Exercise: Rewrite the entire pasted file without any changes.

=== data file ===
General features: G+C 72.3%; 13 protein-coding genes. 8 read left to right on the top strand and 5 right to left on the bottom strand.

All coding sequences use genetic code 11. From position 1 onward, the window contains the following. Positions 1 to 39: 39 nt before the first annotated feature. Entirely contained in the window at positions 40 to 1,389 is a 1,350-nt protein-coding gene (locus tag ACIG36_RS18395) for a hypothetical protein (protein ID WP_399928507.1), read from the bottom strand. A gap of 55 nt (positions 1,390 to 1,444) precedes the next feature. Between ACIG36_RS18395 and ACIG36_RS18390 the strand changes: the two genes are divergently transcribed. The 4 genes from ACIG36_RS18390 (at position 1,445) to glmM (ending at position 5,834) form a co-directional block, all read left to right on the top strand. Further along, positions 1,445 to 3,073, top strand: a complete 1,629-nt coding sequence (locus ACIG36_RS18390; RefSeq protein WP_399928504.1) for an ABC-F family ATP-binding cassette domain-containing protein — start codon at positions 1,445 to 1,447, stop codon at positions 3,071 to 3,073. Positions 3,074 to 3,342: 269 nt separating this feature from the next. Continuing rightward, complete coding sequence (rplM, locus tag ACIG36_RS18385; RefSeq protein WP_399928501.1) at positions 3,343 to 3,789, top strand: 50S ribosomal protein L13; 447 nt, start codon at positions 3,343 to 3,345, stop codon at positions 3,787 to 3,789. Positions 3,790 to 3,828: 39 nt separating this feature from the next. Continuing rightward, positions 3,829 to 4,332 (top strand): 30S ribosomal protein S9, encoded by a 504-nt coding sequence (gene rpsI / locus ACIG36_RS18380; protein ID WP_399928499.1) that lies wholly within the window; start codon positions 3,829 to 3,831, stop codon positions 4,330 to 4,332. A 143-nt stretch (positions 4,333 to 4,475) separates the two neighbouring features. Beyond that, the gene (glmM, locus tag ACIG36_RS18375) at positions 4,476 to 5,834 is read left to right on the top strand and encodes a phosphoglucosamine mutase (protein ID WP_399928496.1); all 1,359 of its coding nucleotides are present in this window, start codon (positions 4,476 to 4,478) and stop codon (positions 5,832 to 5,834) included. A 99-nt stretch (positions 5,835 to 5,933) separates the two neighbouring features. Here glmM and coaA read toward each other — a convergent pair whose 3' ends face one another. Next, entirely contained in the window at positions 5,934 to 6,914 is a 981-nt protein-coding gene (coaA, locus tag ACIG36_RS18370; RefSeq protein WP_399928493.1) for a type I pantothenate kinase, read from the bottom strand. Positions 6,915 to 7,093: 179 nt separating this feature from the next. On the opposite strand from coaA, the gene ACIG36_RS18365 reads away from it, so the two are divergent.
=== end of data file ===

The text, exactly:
General features: G+C 72.3%; 13 protein-coding genes. 8 read left to right on the top strand and 5 right to left on the bottom strand.

All coding sequences use genetic code 11. From position 1 onward, the window contains the following. Positions 1 to 39: 39 nt before the first annotated feature. Entirely contained in the window at positions 40 to 1,389 is a 1,350-nt protein-coding gene (locus tag ACIG36_RS18395) for a hypothetical protein (protein ID WP_399928507.1), read from the bottom strand. A gap of 55 nt (positions 1,390 to 1,444) precedes the next feature. Between ACIG36_RS18395 and ACIG36_RS18390 the strand changes: the two genes are divergently transcribed. The 4 genes from ACIG36_RS18390 (at position 1,445) to glmM (ending at position 5,834) form a co-directional block, all read left to right on the top strand. Further along, positions 1,445 to 3,073, top strand: a complete 1,629-nt coding sequence (locus ACIG36_RS18390; RefSeq protein WP_399928504.1) for an ABC-F family ATP-binding cassette domain-containing protein — start codon at positions 1,445 to 1,447, stop codon at positions 3,071 to 3,073. Positions 3,074 to 3,342: 269 nt separating this feature from the next. Continuing rightward, complete coding sequence (rplM, locus tag ACIG36_RS18385; RefSeq protein WP_399928501.1) at positions 3,343 to 3,789, top strand: 50S ribosomal protein L13; 447 nt, start codon at positions 3,343 to 3,345, stop codon at positions 3,787 to 3,789. Positions 3,790 to 3,828: 39 nt separating this feature from the next. Continuing rightward, positions 3,829 to 4,332 (top strand): 30S ribosomal protein S9, encoded by a 504-nt coding sequence (gene rpsI / locus ACIG36_RS18380; protein ID WP_399928499.1) that lies wholly within the window; start codon positions 3,829 to 3,831, stop codon positions 4,330 to 4,332. A 143-nt stretch (positions 4,333 to 4,475) separates the two neighbouring features. Beyond that, the gene (glmM, locus tag ACIG36_RS18375) at positions 4,476 to 5,834 is read left to right on the top strand and encodes a phosphoglucosamine mutase (protein ID WP_399928496.1); all 1,359 of its coding nucleotides are present in this window, start codon (positions 4,476 to 4,478) and stop codon (positions 5,832 to 5,834) included. A 99-nt stretch (positions 5,835 to 5,933) separates the two neighbouring features. Here glmM and coaA read toward each other — a convergent pair whose 3' ends face one another. Next, entirely contained in the window at positions 5,934 to 6,914 is a 981-nt protein-coding gene (coaA, locus tag ACIG36_RS18370; RefSeq protein WP_399928493.1) for a type I pantothenate kinase, read from the bottom strand. Positions 6,915 to 7,093: 179 nt separating this feature from the next. On the opposite strand from coaA, the gene ACIG36_RS18365 reads away from it, so the two are divergent.